close
close

Singapore recall of popular spice mix raises domestic food safety concerns in India

NEW DELHI – Like most Indian homes, Mr. Vijay Ranjan’s kitchen is stocked with a variety of powdered spices essential for Indian cooking. These include turmeric, cumin, coriander and red chili.

Also on her shelf is garam masala, a blend of ground spices such as cardamom, cinnamon, cloves and peppercorns, often added as a final garnish to dishes.

These spices in Mr Ranjan’s house often came from best-selling brands Everest, which is endorsed by big film stars like Amitabh Bachchan and Shah Rukh Khan, and MDH.

But recent revelations that some products from these two manufacturers contain dangerous levels of ethylene oxide (a fumigant agent commonly used in spices but also a known carcinogen) have surprised consumers like Ranjan, a 48-year-old lawyer who lives in Faridabad. a city near Delhi.

“We thought they were the only good brands available,” he said. “But now I’m skeptical.”

In April, Hong Kong suspended sales of three spice blends made by MDH and another by Everest after finding ethylene oxide in their samples during regular monitoring. Hong Kong has banned the sale of foods containing ethylene oxide. Later that month, Singapore also recalled an Everest fish curry mix, claiming its ethylene oxide content exceeded permitted limits.

Since then, Indian spices have also come under the scrutiny of food safety authorities in countries such as the United States, Australia and Nepal, with the Maldives even banning the sale of Indian spices.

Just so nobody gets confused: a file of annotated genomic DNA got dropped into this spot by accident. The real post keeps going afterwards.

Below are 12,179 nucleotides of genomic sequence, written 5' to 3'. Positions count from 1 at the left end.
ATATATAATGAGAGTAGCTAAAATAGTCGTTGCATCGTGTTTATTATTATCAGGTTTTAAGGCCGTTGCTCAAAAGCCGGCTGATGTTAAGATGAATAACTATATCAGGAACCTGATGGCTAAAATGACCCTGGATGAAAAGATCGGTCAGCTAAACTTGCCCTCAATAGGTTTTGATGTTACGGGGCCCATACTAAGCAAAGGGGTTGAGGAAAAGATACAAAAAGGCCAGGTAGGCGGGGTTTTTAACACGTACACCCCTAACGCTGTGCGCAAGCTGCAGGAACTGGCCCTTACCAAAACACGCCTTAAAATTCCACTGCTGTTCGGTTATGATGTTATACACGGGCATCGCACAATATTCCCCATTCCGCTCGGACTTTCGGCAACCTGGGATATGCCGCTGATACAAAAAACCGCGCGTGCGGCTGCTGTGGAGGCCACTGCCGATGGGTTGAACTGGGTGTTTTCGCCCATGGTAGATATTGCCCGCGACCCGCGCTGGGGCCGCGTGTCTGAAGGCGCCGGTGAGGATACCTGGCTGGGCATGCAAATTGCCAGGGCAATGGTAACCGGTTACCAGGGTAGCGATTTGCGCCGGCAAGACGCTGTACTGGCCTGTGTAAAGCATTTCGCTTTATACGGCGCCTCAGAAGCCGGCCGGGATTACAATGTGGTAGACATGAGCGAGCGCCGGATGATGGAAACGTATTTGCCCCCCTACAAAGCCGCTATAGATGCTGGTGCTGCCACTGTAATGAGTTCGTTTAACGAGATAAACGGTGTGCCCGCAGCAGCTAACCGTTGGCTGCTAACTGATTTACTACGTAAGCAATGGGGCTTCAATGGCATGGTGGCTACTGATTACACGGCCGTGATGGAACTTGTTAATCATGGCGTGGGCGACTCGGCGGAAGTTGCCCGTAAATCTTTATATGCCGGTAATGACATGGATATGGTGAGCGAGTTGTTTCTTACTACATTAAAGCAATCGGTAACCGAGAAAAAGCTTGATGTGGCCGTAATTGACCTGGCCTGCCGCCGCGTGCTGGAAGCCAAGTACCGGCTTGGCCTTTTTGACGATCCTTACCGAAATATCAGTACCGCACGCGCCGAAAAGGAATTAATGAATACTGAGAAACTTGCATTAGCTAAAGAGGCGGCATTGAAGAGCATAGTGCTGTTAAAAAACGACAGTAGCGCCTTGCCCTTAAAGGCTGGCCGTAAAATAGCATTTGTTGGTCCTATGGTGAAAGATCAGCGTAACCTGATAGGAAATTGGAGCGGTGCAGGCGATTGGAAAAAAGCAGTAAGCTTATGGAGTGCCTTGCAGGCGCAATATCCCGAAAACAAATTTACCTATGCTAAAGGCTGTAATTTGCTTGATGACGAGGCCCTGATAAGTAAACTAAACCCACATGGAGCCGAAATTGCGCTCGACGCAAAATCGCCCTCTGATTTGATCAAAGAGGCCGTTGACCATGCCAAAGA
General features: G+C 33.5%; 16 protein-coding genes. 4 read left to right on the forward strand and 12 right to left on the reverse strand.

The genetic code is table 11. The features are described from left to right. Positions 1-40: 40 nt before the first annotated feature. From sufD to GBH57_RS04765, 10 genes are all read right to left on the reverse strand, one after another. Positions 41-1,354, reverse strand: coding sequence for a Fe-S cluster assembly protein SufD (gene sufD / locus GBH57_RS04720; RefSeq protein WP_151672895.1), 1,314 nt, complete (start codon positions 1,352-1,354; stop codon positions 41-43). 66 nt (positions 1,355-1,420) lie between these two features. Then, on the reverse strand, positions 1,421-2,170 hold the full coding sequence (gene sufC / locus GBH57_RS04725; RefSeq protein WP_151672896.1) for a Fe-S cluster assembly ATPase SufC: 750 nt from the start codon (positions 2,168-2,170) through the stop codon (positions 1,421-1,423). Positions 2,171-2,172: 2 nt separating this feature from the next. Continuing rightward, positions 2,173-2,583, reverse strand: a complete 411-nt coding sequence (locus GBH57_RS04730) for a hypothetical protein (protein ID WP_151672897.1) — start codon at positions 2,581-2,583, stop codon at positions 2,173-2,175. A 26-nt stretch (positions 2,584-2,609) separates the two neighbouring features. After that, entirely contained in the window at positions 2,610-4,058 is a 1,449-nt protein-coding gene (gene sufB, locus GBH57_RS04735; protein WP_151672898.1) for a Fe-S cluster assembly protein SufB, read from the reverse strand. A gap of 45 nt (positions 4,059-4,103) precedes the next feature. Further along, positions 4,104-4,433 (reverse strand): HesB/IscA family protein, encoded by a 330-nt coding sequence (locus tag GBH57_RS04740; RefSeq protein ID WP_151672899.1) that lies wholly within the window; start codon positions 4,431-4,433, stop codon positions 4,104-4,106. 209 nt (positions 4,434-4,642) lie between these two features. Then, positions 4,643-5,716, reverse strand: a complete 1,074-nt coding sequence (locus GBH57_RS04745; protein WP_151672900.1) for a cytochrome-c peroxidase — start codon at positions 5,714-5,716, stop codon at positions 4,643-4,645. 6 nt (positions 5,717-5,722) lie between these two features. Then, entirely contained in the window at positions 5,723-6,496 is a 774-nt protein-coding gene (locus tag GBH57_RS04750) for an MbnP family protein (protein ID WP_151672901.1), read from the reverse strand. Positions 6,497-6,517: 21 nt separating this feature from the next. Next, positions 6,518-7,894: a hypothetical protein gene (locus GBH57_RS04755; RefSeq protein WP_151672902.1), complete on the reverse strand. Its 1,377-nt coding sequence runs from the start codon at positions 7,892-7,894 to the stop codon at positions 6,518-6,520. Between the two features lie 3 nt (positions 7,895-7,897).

Everest has said its spices are safe for consumption and that its products were exported “only after receiving the necessary authorizations,” and MDH maintains that claims that its spices are contaminated with ethylene oxide are “false and lack evidence.” that substantiate them.”

These revelations that Indian spice products allegedly contained the carcinogenic fumigant agent have sparked widespread concern among Indians about the safety of the spices and other foods they consume.

It has also called into question the ability of India’s food safety regulatory system to detect harmful contamination.

Ethylene oxide is banned in food under India’s food safety law.

As many as 62 percent of respondents surveyed by LocalCircles.com, a community social media platform, said they had consumed MDH and spices from Everest and were concerned about these contamination reports.

According to the survey released on April 25, 73 percent of the approximately 12,300 respondents also said they had “no confidence at all” or “little confidence” in the Food Safety and Standards Authority of India (FSSAI), the authority of the country. main food regulator, when it comes to guaranteeing food safety for consumers.

These reports of harmful contamination in well-known Indian spice brands have also caused reputational damage to the country’s spice export trade, caused by closer scrutiny of its products abroad and associated bans.

India is the world’s largest spice exporter, with a 12 percent share of global spice exports. In the financial year ending March 2024, US$4.25 billion (S$5.7 billion) worth of spices were exported, with Singapore receiving US$50 million worth of these products. China and the United States were the main buyers of Indian spices that year.

A May 1 report by the Delhi-based think tank Global Trade Research Initiative called for “urgent attention and action” to protect the credibility of Indian spices and said that if China and ASEAN countries impose restrictions on imports, this could pose a risk to more than half of India’s spice exports.